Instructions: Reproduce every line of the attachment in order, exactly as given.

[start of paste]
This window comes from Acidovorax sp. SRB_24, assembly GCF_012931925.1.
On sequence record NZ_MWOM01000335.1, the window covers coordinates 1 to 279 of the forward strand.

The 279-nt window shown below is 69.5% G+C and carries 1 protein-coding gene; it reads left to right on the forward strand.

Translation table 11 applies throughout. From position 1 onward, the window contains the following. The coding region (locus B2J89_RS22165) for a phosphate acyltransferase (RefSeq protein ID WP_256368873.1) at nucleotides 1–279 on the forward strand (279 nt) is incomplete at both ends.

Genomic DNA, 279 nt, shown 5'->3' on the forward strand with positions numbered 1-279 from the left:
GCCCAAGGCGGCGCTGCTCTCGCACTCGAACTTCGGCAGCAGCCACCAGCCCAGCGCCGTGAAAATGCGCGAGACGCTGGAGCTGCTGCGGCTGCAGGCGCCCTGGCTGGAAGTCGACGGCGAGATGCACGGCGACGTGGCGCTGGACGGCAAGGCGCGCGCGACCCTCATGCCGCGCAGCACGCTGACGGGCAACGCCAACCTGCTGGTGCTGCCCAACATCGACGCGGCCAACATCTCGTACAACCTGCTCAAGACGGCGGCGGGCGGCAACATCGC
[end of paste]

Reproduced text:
This window comes from Acidovorax sp. SRB_24, assembly GCF_012931925.1.
On sequence record NZ_MWOM01000335.1, the window covers coordinates 1 to 279 of the forward strand.

The 279-nt window shown below is 69.5% G+C and carries 1 protein-coding gene; it reads left to right on the forward strand.

Translation table 11 applies throughout. From position 1 onward, the window contains the following. The coding region (locus B2J89_RS22165) for a phosphate acyltransferase (RefSeq protein ID WP_256368873.1) at nucleotides 1–279 on the forward strand (279 nt) is incomplete at both ends.

Genomic DNA, 279 nt, shown 5'->3' on the forward strand with positions numbered 1-279 from the left:
GCCCAAGGCGGCGCTGCTCTCGCACTCGAACTTCGGCAGCAGCCACCAGCCCAGCGCCGTGAAAATGCGCGAGACGCTGGAGCTGCTGCGGCTGCAGGCGCCCTGGCTGGAAGTCGACGGCGAGATGCACGGCGACGTGGCGCTGGACGGCAAGGCGCGCGCGACCCTCATGCCGCGCAGCACGCTGACGGGCAACGCCAACCTGCTGGTGCTGCCCAACATCGACGCGGCCAACATCTCGTACAACCTGCTCAAGACGGCGGCGGGCGGCAACATCGC